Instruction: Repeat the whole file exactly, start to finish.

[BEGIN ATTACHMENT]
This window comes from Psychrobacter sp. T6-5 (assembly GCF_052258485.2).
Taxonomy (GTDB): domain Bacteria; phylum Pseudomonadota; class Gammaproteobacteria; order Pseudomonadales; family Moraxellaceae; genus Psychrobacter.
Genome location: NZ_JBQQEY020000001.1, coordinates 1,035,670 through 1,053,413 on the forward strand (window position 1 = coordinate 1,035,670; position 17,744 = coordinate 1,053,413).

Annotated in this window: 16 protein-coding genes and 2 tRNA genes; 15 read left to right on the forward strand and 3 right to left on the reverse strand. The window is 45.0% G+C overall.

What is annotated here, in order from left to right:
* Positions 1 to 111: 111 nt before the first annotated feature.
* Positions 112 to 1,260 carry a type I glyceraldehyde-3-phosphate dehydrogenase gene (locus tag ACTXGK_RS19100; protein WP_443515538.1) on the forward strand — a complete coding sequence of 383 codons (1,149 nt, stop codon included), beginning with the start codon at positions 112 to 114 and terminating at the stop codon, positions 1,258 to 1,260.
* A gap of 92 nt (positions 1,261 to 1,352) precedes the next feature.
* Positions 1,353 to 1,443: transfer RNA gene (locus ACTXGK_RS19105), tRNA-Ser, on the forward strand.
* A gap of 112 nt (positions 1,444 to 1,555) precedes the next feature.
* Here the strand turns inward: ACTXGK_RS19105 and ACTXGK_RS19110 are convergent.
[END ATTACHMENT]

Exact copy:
This window comes from Psychrobacter sp. T6-5 (assembly GCF_052258485.2).
Taxonomy (GTDB): domain Bacteria; phylum Pseudomonadota; class Gammaproteobacteria; order Pseudomonadales; family Moraxellaceae; genus Psychrobacter.
Genome location: NZ_JBQQEY020000001.1, coordinates 1,035,670 through 1,053,413 on the forward strand (window position 1 = coordinate 1,035,670; position 17,744 = coordinate 1,053,413).

Annotated in this window: 16 protein-coding genes and 2 tRNA genes; 15 read left to right on the forward strand and 3 right to left on the reverse strand. The window is 45.0% G+C overall.

What is annotated here, in order from left to right:
* Positions 1 to 111: 111 nt before the first annotated feature.
* Positions 112 to 1,260 carry a type I glyceraldehyde-3-phosphate dehydrogenase gene (locus tag ACTXGK_RS19100; protein WP_443515538.1) on the forward strand — a complete coding sequence of 383 codons (1,149 nt, stop codon included), beginning with the start codon at positions 112 to 114 and terminating at the stop codon, positions 1,258 to 1,260.
* A gap of 92 nt (positions 1,261 to 1,352) precedes the next feature.
* Positions 1,353 to 1,443: transfer RNA gene (locus ACTXGK_RS19105), tRNA-Ser, on the forward strand.
* A gap of 112 nt (positions 1,444 to 1,555) precedes the next feature.
* Here the strand turns inward: ACTXGK_RS19105 and ACTXGK_RS19110 are convergent.